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« Reply #29 on: May 04, 2007, 06:11:19 pm »

By the way, even though large airships might not pan out, I still want my personal zeppelin for traveling in! It is obligatory!
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Copper Sulphate
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« Reply #30 on: May 07, 2007, 10:24:16 pm »

Hell, you're DOCKED, for crying out loud, clamps and tethers and all that! I suspect it'd be completely trivial to just pump the excess hydrogen into holding tanks for the next airship, OR... even more efficiently, just have cargo loaded up again and you're off on your freaking way.of passenger-carrying airships.


Well, no arguments there. For fixed routes between regular destinations this is a definite possibility.

Unfortunately it seems there is little absolute need for that type of shipping capacity, which needs to go faster than a ship and is heavier than what the Antonov AN-225 can carry, 250 metric tons / 551,000 lbs. The Antonov design bureau hasn't to my knowledge even begun planning for airframe number two.

The large cargo airships, like the CargoLifter, was sold on the premise of shipping heavy and/or bulky one-off freights to diverse locations, like construction sites and emergency relief operations. But that market goes out the window the moment the airship requires an extensive ground infrastructure.

One cannot compress the gas into another part of the airship. The stress in the skin in a pressurized cylinder is equal to the pressure differential times the radius of the container. As an example take the Hindenburg, which could lift about 100 metric ton above its own weight and was 20.5m in radius. Compressed to 0.5 atmosphere of excess pressure, the skin stress would have been about 102 metric tons! (226,300lbs) That is going to be a serious engineering challenge without increasing the weight above that of the original skin on Hindenburg.

Venting is an option, but then the other end of the journey need to supply both cargo and lift gas in the same location.

Apparently nobody needs the hover capacity that badly. Too bad, really. Undecided

We can still hope for the cruiseliner in the sky, of course! Smiley

C.S.
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Professor Fzz
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« Reply #31 on: May 07, 2007, 11:30:20 pm »

One cannot compress the gas into another part of the airship. The stress in the skin in a pressurized cylinder is equal to the pressure differential times the radius of the container. As an example take the Hindenburg, which could lift about 100 metric ton above its own weight and was 20.5m in radius. Compressed to 0.5 atmosphere of excess pressure, the skin stress would have been about 102 metric tons! (226,300lbs) That is going to be a serious engineering challenge without increasing the weight above that of the original skin on Hindenburg.


Good point;  I should have checked how this scaled before making the suggestion.  In case anyone wonders why, here's the maths.  I have to concede - compressing the lift gasses just doesn't seem like a viable way to reduce lift.

I was just reading about the crash of the British R101 airship.  Apparently one problem faced with airships is that as you consume fuel, the airship gets lighter.  Either you vent, which they didn't want to do on a long journey with multiple refueling stops, or you collect rainwater to use as ballast.  So that adds one more constraint: need a rainy climate. Smiley  Unfortunately the R101 never got far enough on its maiden voyage to test out its rainwater collection equipment.   Cry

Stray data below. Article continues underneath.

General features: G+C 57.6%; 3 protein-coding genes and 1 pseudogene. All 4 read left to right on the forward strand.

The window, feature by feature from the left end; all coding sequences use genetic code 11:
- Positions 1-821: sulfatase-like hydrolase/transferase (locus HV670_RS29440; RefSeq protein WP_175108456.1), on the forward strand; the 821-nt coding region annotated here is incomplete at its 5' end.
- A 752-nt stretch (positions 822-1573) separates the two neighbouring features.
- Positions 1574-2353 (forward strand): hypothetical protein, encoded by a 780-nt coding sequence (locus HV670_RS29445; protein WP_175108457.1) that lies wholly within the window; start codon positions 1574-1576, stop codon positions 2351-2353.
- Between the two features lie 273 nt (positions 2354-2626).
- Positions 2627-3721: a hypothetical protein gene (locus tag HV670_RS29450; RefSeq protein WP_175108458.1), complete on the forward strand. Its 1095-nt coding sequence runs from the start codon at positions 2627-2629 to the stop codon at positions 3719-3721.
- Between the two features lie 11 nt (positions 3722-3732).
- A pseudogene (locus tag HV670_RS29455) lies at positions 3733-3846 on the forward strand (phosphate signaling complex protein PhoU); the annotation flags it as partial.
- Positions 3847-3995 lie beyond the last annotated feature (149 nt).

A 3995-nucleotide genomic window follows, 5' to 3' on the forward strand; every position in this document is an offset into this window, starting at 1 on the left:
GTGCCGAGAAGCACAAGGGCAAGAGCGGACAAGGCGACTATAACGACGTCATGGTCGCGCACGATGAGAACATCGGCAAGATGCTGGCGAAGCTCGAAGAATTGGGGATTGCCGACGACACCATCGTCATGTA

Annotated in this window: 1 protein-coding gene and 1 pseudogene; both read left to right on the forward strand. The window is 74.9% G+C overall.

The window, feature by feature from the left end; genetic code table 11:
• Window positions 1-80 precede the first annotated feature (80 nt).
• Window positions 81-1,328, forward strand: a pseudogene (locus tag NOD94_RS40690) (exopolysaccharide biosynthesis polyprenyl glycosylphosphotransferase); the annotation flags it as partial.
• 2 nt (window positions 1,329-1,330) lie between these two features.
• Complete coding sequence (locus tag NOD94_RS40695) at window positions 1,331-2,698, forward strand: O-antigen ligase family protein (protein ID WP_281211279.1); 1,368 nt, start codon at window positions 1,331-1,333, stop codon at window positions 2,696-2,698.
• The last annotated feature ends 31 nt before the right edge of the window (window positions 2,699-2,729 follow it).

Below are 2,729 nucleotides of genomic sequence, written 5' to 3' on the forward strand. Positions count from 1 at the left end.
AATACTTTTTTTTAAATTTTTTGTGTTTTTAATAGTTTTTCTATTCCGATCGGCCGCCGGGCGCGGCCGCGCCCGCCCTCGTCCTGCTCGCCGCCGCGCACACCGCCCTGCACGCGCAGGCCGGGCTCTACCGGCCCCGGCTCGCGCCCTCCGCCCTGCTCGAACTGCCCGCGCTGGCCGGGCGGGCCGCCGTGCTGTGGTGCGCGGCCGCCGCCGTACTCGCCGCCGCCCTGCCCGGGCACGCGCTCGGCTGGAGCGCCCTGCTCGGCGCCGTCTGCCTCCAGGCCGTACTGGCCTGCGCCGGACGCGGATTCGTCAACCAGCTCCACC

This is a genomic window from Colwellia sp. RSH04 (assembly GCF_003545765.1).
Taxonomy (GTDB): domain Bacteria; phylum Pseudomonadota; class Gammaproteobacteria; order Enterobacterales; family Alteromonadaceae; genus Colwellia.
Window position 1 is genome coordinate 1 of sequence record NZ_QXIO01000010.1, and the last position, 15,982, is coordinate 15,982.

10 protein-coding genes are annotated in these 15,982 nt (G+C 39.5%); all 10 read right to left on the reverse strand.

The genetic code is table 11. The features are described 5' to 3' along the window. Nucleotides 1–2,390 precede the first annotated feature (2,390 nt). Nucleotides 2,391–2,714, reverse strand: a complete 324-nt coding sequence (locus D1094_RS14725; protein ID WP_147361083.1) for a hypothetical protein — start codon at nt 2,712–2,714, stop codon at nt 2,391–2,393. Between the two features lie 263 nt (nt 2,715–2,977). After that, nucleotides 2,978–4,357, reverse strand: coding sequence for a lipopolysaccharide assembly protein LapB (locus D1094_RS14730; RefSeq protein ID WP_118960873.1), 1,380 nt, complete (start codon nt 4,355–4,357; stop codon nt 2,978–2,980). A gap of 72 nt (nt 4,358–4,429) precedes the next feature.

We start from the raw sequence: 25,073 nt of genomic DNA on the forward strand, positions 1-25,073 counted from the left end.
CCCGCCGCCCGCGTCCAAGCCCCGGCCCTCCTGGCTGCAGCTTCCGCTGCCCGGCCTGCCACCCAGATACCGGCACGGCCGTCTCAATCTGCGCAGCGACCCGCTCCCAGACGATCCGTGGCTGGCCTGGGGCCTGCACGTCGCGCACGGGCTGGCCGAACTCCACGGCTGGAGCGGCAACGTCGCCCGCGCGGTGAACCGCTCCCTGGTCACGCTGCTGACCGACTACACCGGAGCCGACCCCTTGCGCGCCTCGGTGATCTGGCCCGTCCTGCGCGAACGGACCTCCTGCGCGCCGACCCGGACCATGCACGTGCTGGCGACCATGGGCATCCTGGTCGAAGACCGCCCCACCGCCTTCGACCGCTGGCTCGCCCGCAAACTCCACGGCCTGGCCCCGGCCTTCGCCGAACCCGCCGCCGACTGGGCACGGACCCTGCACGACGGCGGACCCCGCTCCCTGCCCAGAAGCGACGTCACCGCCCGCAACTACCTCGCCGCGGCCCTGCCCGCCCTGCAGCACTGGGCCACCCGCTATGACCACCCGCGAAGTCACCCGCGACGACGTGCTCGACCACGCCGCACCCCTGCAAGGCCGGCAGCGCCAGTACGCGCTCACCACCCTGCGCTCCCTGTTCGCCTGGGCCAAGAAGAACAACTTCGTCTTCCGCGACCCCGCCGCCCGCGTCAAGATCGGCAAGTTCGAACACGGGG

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CinnamonAndSpite
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« Reply #32 on: May 08, 2007, 05:56:33 am »

Has there been a thread started discussing the general benefits of a renewed interest in Steam-Era technology, and its potential plusses for the fossil fuel dependent current era?
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Copper Sulphate
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« Reply #33 on: May 08, 2007, 07:11:21 am »

Has there been a thread started discussing the general benefits of a renewed interest in Steam-Era technology, and its potential plusses for the fossil fuel dependent current era?

Not that I can recall. Since political discussion isn't welcome on TSF as per the forum charter, I suspect it would be an 'interesting' exercise to attempt to do so. Undecided

C.S.

PS: I was not wearing my flashing moderator's hat as I wrote this.
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CinnamonAndSpite
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« Reply #34 on: May 08, 2007, 09:31:14 am »

I see. ( ^_^ )
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Emperor
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« Reply #35 on: May 09, 2007, 12:46:00 am »

Has there been a thread started discussing the general benefits of a renewed interest in Steam-Era technology, and its potential plusses for the fossil fuel dependent current era?

Not that I can recall. Since political discussion isn't welcome on TSF as per the forum charter, I suspect it would be an 'interesting' exercise to attempt to do so. Undecided

Or option B: Yes:

Better Living Through Steampunk; or saving civilisation the civilised way
www.brassgoggles.co.uk/bg-forum/index.php?topic=549.0

Needn't be poiltical and manages to stay interesting while avoiding being "interesting" Wink
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Steampunk Collective thread
CinnamonAndSpite
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« Reply #36 on: May 09, 2007, 05:18:06 am »

Thank you! I shall read the thread. ( ^_^ ) Better Living Through Steampunk. There should be a poster.
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« Reply #37 on: May 09, 2007, 06:12:35 pm »

Better Living Through Steampunk. There should be a poster.

LOL yes it should.
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Captain
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« Reply #38 on: December 25, 2014, 01:04:14 am »